The future of defibrillation isn’t science fiction.
Currently-available AED technology hasn’t fundamentally changed in more than 30 years. It’s still expensive, cumbersome, and challenging to use under pressure.
As Dr Melinda Stanners showed us in her excellent history of defibrillation, defibrillators are the only effective treatment for ventricular fibrillation (VF) and ventricular tachycardia (VT).
Yet AEDs (automated external defibrillators) are still difficult to find in an emergency. This is especially true in homes, where as many as 4 out of every 5 out-of-hospital cardiac arrests occur.
We know that better access to AEDs improves out-of-hospital cardiac arrest (OHCA) survival rates. Access means more than just having a device nearby; it’s also about making AEDs easier to use, less expensive, and more reliable.
The future of AEDs
Here’s a scenario of what could be with better technology and supporting systems in-place.
is at home when he suffers a sudden cardiac arrest.
This means he’s dropped to the ground, is unresponsive, and is gasping or moaning – signs of agonal breathing. Michael’s partner, Mary was in a different part of the house – but hears a thump on the floor and comes to investigate.
Mary finds Michael collapsed on the floor. Having done CPR awareness training, Mary knows what to do next: call the emergency number.
As she’s calling, Mary runs to the front hallway where a small, lightweight AED is attached to the wall next to the house security alarm panel. Mary is removing the protective packaging as she returns to Michael.
Under the instruction of the EMS (Emergency Medical Services) operator, Mary has removed Michael’s shirt, performed CPR, and quickly applied the AED pads to his bare chest. This whole process has taken less than a minute.
Mary can do this quickly, because the AED has been designed for rapid deployment. With the pads in place, the AED automatically detects if a shock is required, and gets to work without any manual intervention.
As Michael starts to breathe normally again thanks to the AED’s successful shock delivery, Mary rolls him into the recovery position. EMS is still on the line with Mary, as an ambulance is sent on its way to Michael and Mary’s location.
Connecting the dots
With the AED doing its work, Mary has a few moments to share the AED’s unique ID code with the EMS operator. This allows the EMS operator to access real-time access to a graphical visualisation of the waveform being read by the AED, showing Michael’s heart rhythm before and after any shocks.
This information doesn’t mean anything to Mary, but it’s an open book for the EMS call operator.
This ECG visualisation is shared by the EMS call operator to the paramedics enroute to the scene, via a link accessed on their smartphones. These graphs are giving the paramedics opportunity to assess and diagnose the problem prior to arrival.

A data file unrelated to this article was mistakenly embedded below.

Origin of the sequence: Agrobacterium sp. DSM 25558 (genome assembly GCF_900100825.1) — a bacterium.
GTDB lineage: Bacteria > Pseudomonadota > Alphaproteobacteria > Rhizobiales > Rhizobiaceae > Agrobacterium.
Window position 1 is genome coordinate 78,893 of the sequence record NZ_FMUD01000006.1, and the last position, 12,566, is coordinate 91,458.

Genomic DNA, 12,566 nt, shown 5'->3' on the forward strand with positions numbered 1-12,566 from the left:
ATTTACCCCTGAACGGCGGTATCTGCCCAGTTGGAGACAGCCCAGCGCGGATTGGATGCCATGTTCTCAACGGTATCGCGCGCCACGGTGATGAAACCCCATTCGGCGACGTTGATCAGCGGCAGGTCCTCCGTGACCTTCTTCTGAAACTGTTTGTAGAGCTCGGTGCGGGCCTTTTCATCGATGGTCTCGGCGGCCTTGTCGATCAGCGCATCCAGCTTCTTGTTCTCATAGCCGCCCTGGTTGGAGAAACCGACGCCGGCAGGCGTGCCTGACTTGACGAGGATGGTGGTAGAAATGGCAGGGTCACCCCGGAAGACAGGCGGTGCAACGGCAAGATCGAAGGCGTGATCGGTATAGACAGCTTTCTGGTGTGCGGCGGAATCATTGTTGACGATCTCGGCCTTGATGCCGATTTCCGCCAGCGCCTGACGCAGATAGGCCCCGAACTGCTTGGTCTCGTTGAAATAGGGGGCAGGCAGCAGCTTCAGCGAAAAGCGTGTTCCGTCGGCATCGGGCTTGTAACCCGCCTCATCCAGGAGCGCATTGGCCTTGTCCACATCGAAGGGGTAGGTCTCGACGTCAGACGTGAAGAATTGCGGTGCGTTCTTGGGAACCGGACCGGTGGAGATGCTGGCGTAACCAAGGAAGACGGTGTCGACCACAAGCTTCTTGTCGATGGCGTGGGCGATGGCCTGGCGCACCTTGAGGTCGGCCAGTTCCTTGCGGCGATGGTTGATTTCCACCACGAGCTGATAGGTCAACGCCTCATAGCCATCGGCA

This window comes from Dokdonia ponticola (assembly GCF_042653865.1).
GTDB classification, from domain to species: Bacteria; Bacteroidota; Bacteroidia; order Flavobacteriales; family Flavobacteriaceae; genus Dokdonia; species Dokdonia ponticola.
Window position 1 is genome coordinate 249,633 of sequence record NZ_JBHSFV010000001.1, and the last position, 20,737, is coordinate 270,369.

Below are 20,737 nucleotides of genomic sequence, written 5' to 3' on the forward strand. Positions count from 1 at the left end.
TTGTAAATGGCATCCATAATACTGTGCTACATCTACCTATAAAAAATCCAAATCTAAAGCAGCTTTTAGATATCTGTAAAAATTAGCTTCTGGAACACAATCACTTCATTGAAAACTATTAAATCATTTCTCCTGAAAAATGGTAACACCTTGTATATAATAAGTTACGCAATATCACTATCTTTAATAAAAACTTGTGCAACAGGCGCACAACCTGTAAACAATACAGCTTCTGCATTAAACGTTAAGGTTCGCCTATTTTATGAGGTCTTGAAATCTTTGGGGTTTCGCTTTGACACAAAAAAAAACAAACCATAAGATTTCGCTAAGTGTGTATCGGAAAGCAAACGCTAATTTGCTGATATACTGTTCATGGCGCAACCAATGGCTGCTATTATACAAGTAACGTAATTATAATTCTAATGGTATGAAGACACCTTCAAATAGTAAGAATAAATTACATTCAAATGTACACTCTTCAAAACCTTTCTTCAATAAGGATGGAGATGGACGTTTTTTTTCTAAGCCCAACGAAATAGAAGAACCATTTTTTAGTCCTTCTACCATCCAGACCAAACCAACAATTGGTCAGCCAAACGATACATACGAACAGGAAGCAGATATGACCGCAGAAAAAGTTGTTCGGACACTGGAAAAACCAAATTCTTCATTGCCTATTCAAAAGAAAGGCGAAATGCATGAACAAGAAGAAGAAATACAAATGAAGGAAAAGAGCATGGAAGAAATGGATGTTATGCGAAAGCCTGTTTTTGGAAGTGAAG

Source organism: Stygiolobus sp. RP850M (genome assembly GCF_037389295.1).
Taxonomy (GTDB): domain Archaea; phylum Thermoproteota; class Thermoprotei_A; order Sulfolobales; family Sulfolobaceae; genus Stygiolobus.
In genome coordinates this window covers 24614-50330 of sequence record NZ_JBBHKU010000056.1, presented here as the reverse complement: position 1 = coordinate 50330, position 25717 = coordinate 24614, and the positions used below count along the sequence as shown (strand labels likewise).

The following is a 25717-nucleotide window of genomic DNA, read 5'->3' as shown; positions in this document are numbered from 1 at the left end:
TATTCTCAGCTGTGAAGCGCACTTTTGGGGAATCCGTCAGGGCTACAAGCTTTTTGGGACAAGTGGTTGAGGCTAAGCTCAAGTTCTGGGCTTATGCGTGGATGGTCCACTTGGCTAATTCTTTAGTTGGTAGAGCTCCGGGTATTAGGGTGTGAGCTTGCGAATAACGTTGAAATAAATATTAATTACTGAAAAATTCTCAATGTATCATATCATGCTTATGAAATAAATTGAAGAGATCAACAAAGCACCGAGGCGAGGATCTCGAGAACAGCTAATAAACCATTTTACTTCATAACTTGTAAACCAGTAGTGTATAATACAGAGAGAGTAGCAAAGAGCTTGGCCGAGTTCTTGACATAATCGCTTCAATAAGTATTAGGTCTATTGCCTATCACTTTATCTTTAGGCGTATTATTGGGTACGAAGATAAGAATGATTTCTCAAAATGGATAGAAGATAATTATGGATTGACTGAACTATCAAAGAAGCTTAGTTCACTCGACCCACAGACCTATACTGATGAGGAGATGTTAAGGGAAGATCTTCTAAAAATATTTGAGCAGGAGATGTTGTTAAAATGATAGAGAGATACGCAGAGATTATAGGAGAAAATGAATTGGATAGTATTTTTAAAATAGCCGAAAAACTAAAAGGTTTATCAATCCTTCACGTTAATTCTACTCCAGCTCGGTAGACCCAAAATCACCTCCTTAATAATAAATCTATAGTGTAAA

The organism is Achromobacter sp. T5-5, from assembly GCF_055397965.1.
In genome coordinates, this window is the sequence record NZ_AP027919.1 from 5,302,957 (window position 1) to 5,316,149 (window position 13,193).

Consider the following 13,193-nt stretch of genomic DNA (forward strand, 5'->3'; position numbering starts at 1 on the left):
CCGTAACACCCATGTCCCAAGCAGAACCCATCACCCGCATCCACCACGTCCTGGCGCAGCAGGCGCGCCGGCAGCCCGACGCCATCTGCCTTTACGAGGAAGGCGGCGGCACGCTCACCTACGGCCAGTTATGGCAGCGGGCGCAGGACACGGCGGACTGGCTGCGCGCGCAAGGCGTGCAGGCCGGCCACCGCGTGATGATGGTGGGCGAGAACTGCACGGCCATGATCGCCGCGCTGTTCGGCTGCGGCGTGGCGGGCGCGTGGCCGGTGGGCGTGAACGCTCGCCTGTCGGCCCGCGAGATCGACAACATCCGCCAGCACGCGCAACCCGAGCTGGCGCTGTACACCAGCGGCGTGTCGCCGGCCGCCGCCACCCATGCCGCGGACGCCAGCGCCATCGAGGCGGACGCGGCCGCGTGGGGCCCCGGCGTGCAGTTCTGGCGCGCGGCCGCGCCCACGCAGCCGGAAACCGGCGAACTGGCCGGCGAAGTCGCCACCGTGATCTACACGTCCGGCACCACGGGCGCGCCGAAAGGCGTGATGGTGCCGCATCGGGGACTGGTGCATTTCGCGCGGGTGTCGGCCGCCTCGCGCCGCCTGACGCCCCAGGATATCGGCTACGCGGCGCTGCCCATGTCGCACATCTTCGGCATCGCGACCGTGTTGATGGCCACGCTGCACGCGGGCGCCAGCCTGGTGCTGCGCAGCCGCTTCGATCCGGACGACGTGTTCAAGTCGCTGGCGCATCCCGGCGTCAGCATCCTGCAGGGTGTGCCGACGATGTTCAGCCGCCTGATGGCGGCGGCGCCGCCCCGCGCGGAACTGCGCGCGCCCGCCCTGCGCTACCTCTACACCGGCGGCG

By the time they arrive, the paramedics have identified exactly what they need to do next, before they’ve even set eyes on Michael, based on what the smart AED is telling them. This shaves minutes off the time it takes to deliver assistance upon arrival.
After Michael is stabilised following their arrival, the ambulance crew is back on the road, speeding Michael to the nearest trauma centre. The AED pads are still connected to Michael’s chest, and remain so as he is wheeled into Emergency.
One of the first things Michael’s attending clinician does is use a smartphone to scan the AED’s QR code. Seconds later, the smartphone is displaying the same ECG graphs provided to EMS, showing the AED’s pre- and post-shock readings.
With this information literally at their fingertips, Michael’s clinicians are able to more quickly identify the probably likely causes of his cardiac arrest. Decisions on next steps are made, and Michael is whisked away for treatment.
What’s wrong with this picture?
Anyone familiar with the limitations of modern AEDs will be able to separate the fact from fiction of this scenario.
For example, there’s no way the weight and bulk of any AED available for sale today could be neatly fixed to a home hallway wall without causing an obstruction.
It’s also unlikely that those critical first three steps of the Chain of Survival – calling EMS, applying CPR and commencing defibrillation – could happen so quickly. For most modern AED designs, it takes more time just to unbox and assemble them – assuming their batteries are charged, and the perishable pads and gels have been maintained.
It’s hard to believe that in 2021, when our fridges can order milk for us when we’re running low, that AEDs can’t share real-time data to emergency services.
One of the most unbelievable aspects of this scenario however, has nothing to do with connectivity or ease-of-use. It’s that Mary and Michael could afford to have an AED in their home in the first place.
RELATED ARTICLE: Why we invented CellAED®
The future of defibrillation isn’t science fiction
The AED described in this scenario exists, and achieved CE Certification in May.
AEDs need to be affordable for home ownership, and easy to use with minimal training in high-pressure situations. This ease-of-use also requires AEDs to be smaller and more portable, without risk of unattended batteries and perishable components rendering the device unusable through neglect.
CellAED solves these problems.
The capabilities illustrated here are the least of what is possible with advanced AEDs, using technology that exists today.
Michael survived, by the way. He’s in excellent health, thanks in no small part to Mary’s quick actions, the efficient and rapid response of EMS and clinicians, and the capabilities of their not-so-fictional AED.
Scott Casey is and Chief Technology Officer at Rapid Response Revival. Follow Scott here.